McCORVEY DEVELOPMENT, INC. v. D.G. JENKINS DEVELOPMENT CORPORATION.
On July 10, 2002, McCorvey Development, Inc. filed a notice of appeal from a Gwinnett Superior Court judgment in favor of D.J. Jenkins Development Corporation in this contract action. The clerk of court mailed McCorvey's counsel a bill of costs, which counsel received on July 15, 2002. On September 6, 2002, 53 days later, the trial court dismissed sua sponte McCorvey's notice of appeal for failure to pay costs and failure to request an extension of time to pay costs. McCorvey appeals from this dismissal, contending the trial court erred in dismissing the notice of appeal without conducting a hearing to determine whether the delay in paying costs was inexcusable and that whether such failure unreasonably delayed the transmission of the record to this Court. McCorvey also cites as error the trial court's failure to make specific findings on this issue. Because we find McCorvey was entitled to a hearing and findings on this issue, we reverse and remand this case to the trial court with direction.
Under OCGA § 5-6-48(c), the trial court may dismiss an appeal, after notice and an opportunity for a hearing,
where there has been an unreasonable delay in the filing of the transcript and it is shown that the delay was inexcusable and was caused by such party. In like manner, the trial court may order the appeal dismissed where there has been an unreasonable delay in the transmission of the record to the appellate court, and it is seen that the delay was inexcusable and was caused by the failure of a party to pay costs in the trial court or file an affidavit of indigence.
See also Holy Fellowship Church of God in Christ v. First Community Bank of Henry County, 242 Ga.App. 400, 403, 530 S.E.2d 24 (2000) (dismissal of an appeal by the trial court is not authorized absent a hearing and a finding that the delay was both unreasonable and inexcusable); Baker v. Southern R. Co., 260 Ga. 115, 116, 390 S.E.2d 576 (1990) (appellant's failure to apply for an extension to file a notice of appeal is not enough to justify the dismissal of appeal absent a finding that the appellant's actions were inexcusable and caused an unreasonable delay in filing a transcript); Wagner v. Howell, 257 Ga. 801-802, 363 S.E.2d 759 (1988) (dismissal is not authorized unless such delay was unreasonable, inexcusable, and caused by the appealing party).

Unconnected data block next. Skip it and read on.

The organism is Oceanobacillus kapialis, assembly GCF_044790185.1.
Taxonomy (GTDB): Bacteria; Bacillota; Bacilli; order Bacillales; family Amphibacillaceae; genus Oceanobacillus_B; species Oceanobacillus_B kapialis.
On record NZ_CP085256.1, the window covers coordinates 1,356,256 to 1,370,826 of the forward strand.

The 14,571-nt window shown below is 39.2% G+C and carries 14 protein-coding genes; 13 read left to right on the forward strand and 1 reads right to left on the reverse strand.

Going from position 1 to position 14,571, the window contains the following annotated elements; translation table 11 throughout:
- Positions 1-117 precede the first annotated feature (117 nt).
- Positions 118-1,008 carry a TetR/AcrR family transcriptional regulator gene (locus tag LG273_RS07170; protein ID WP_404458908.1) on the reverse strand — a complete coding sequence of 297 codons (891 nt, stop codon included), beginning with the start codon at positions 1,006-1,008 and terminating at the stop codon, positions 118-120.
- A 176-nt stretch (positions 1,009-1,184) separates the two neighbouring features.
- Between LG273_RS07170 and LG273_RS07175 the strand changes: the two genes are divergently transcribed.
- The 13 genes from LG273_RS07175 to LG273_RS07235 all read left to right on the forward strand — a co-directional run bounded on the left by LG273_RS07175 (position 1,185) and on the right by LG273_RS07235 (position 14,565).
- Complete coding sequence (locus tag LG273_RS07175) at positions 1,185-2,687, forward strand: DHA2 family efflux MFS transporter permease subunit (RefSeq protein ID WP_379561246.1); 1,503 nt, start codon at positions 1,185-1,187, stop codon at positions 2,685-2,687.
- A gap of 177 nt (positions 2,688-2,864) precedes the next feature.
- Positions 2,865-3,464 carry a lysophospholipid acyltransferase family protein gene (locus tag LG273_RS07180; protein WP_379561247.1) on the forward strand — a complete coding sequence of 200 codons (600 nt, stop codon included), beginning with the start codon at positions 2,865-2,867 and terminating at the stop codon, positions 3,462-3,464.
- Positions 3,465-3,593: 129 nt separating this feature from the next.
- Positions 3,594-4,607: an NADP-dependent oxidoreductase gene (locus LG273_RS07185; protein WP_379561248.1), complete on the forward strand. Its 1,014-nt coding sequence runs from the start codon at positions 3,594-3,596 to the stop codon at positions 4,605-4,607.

The appellee in this case correctly argues that this Court has previously found that a delay of more than 30 days in paying costs is prima facie unreasonable and inexcusable. (Citation omitted.) See Bouldin v. Parker, 173 Ga.App. 526, 527, 327 S.E.2d 760 (1985). See also Jones v. State, 123 Ga.App. 672, 182 S.E.2d 190 (1971) (45 day delay was unreasonable and inexcusable). Even so, such a delay is not conclusively unreasonable or inexcusable and may be rebutted by evidence presented by the opposing party at a hearing on the issue. Leonard v. Ognio, 201 Ga.App. 260, 261, 410 S.E.2d 814 (1991); Unifund General v. Orr, 191 Ga.App. 836, 837(1), 383 S.E.2d 199 (1989). After the trial court makes factual determinations based upon the evidence presented at the hearing, it has broad discretion to decide whether the case should be dismissed due to an inexcusable delay in paying costs. Such decision will not be disturbed by this Court in the absence of an abuse of discretion. Leonard v. Ognio, 201 Ga.App. at 261, 410 S.E.2d 814.
Therefore, in this case, McCorvey was entitled to notice and an opportunity to present evidence to rebut the presumption that its delay in paying costs was inexcusable and that such failure caused an unreasonable delay in the transmission of the record to this Court. We reverse the dismissal and remand this case to the trial court for a hearing and for written findings of fact on this issue. See Wood v. Notte, 238 Ga.App. 748, 749 (1), 519 S.E.2d 923 (1999) (express findings of fact are required to determine on appeal whether the trial court abused its discretion in dismissing an appeal).
Judgment reversed and case remanded with direction.
BLACKBURN, P.J., and PHIPPS, J., concur.